Do Robins Really Return in the Spring

Or Did They Ever Even Really Leave?

Heated Birdbaths provide water for winter wildlife

I’ve been having a lot of conversations on twitter and on Facebook about spring, most of them along the line of  Will it ever get here? It was a very long, cold winter. And the northeast is bracing for another big snowstorm tomorrow, and this is what leads to our feelings of dismay. Will spring EVER come?

But many people have noted that one of their biggest signs that spring really is coming is that the Robins have returned.

But actually, the Robins never really left. They just change their behavior in the winter so we don’t notice them as much.

Every child knows that Robins eat worms. But they also eat lots of other things, too like insects, grubs, and even snails. We tend to notice them around our wildlife gardens because they hunt for these things on the ground. But they also eat fruit, which they search for in trees and shrubs, which is not where we’re used to seeing them.

When winter comes, the worms and insects aren’t as available to them, so during the cold months their diet consists mostly of fruit.

You may not be seeing them in your garden, so you think they’ve gone away, but Robins are year-round residents of the lower 48 states. During the winter months Robins gather together into huge flocks, sometimes numbering hundreds or even thousands of birds.

And they fly around in these flocks in search of fruit. When they find it, the whole flock will descend and strip every berry from the trees and shrubs that they find, often in a single afternoon.

So, if you want to see Robins in winter, plan now to add fruiting and berrying native shrubs and trees to your wildlife garden now. So by next winter you’ll have something to offer these fun and friendly birds.

Good choices include: American Holly (Ilex opaca), Eastern Red Cedar (Juniperus virginiana), Cranberry Viburnum (Viburnum trilobum), and Winterberry (Ilex verticillata). Ask at your local native plant nursery which berrying shrubs will work best for the conditions in your garden.

What are the Robins doing in your wildlife garden?

  1. says

    Wow! That’s a question I’ve always wondered about, Carole. Thanks for answering it. I did not know about the flocking and eating fruit, either.

  2. says

    I learned about this just a couple of years ago, when we started using our heated birdbath. Now,they come in droves all winter long, drinking from the watering hole! They even eat from my birdfeeders…trying to find fruit and insects, I’m sure.

  3. says

    This is so timely as I just started seeing robins up here at the 51st parallel this week. I DO take it as a sure sign of spring. Do you think they stay around here in the winter too?

    I always wondered what they eat at this time of year, because even now the ground is still pretty frozen.

    I really enjoy your bird posts Carole!

  4. says

    I have had a robin build above my sliding glass door for two years now In fact last year they built a nest right beside the one that i left from the year before. I had my husband take the swag down that they had built in at the end of the summer. It was pretty worn.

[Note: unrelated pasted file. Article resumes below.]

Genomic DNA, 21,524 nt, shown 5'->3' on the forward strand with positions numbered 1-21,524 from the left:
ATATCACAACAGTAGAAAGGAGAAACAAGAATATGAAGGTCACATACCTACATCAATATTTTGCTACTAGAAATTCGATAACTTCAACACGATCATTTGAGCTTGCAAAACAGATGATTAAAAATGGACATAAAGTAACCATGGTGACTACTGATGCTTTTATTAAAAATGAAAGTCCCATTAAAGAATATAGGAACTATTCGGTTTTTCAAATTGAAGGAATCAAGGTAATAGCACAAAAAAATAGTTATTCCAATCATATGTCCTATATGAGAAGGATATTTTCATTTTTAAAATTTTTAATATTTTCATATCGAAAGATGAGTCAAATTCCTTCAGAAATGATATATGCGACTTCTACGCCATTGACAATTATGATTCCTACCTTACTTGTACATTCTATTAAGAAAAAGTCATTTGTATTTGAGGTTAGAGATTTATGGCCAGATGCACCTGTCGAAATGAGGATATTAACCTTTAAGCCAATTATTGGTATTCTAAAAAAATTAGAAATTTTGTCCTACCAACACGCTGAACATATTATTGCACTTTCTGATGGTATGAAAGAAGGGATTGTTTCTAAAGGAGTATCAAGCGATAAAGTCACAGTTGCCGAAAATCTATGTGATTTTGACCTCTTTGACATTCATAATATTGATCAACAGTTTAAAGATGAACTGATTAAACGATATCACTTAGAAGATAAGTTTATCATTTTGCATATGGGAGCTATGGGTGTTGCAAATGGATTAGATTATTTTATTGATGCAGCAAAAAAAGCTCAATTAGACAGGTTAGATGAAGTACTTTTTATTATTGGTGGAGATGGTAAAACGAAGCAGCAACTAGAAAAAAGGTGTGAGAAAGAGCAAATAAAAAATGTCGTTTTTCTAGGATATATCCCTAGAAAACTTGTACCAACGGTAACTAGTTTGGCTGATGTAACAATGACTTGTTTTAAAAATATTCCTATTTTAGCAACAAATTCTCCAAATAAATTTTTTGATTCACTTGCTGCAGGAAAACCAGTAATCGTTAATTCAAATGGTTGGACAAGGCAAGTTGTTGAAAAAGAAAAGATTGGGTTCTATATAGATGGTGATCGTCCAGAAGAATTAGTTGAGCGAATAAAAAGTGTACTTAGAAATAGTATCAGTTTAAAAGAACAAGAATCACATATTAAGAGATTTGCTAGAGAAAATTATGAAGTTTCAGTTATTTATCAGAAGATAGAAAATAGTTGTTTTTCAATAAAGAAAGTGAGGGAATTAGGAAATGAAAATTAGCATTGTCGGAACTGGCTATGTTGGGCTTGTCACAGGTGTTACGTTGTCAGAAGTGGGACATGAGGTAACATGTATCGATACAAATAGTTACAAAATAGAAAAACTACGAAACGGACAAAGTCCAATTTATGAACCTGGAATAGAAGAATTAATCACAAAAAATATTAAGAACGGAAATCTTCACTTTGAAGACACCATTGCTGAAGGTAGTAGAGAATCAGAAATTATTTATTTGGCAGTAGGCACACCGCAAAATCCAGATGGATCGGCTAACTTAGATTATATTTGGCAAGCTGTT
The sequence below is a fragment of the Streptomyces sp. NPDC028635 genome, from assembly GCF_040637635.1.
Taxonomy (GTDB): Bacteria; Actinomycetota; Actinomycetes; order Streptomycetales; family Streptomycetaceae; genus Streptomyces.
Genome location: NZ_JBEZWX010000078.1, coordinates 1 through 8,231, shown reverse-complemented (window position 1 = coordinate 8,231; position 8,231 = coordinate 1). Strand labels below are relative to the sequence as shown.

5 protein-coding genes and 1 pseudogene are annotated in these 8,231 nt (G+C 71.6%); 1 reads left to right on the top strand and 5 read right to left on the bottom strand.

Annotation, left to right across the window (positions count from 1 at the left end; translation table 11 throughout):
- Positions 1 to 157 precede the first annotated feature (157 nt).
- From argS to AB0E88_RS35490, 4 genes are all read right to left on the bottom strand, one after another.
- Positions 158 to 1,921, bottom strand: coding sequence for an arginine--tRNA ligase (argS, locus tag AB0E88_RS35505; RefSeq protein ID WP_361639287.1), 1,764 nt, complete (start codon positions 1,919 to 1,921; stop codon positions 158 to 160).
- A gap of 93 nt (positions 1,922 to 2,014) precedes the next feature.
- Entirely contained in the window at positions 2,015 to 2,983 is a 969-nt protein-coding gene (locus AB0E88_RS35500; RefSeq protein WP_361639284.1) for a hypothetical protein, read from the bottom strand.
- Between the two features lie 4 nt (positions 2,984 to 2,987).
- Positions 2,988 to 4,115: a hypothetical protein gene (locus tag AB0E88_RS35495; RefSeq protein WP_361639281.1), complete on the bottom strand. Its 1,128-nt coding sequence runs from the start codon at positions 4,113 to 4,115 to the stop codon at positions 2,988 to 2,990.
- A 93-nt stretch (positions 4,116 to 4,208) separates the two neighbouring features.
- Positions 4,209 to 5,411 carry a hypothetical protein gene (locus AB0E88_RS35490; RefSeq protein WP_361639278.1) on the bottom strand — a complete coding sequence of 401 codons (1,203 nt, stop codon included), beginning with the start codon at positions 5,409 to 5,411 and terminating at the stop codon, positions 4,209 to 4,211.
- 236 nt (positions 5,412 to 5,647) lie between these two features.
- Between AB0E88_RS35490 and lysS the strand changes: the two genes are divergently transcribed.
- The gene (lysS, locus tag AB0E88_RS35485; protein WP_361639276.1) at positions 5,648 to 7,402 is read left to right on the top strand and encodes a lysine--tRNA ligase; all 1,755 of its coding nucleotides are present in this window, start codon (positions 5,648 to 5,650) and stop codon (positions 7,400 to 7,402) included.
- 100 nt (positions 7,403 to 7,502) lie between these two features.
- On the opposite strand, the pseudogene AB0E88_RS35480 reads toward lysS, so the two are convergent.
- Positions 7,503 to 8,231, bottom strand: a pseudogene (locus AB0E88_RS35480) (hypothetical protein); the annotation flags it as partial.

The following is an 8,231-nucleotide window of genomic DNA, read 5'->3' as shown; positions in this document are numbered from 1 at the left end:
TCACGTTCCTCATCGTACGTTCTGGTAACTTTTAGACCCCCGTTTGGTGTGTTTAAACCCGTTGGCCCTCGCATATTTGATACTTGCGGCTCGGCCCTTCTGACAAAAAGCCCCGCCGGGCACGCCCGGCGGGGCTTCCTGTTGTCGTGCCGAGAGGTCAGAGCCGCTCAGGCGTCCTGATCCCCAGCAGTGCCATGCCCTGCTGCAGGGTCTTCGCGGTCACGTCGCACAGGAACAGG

Needless to say, they sat on the deck rail for days looking up there this year.
    I have a beautiful big grapevine wreath decorated with spring flowers Guess where they decided to build this year? In the wreath. They are amazing to watch everyday, bringing in mud, grass, etc. It’s truly a gift from God watching from the building to when the babies are born. Makes me cry to see the little ones leave the nest.

    • says

      Deborah, that’s so funny that they’ve chosen your wreath. I had Robins one year nesting in a hanging planter right outside the front door, which was weird because she got startled every time we went in or out. Once she was sitting on eggs full time, we even stopped using that door and instead went out the back door and around the house and down the driveway. This of course was not at all convenient for us, but it was a thrill to see all of the babies hatch (from inside the house) and then fly away on fledge day.

  5. freida mccall says

    why don’t you see the robins in the woods during hunting season.(November, December)western Pennsylvania.

  6. Mike says

    Cold snowstorm blowing through right now, and three bright chested robins are hanging out by our window in a bush.

  7. David says

    I am just now starting to see Robins again this spring. Interestingly I have noticed this year and last that they have been eating at my bird feeders, including suet and the seeds that happen to fall to the ground. I always thought they just ate worms and insects. Btw, I am in northern lower Michigan.

  8. Karen Archambault says

    Robins also eat green and red peppers, I threw out a couple that had gone bad and couldnt believe my eyes when the Robins started pecking away at the red pepper.

  9. says

    Hey just wanted to give you a quick heads up. The text iin our post seem to bee ruynning off the screen in Opera.
    I’m not sure if this is a formatting issue or something to do with
    browser compatibility bbut Ifigured I’d post to let you know.
    The dessign look great though! Hope you get the problem resolved soon. Many thanks

  10. Carmelita Rock says

    Jan 17, 2016. Today I saw 2 Robbins outside my kitchen window. We live in LaPorte Indiana. The temp today is 9 degrees.


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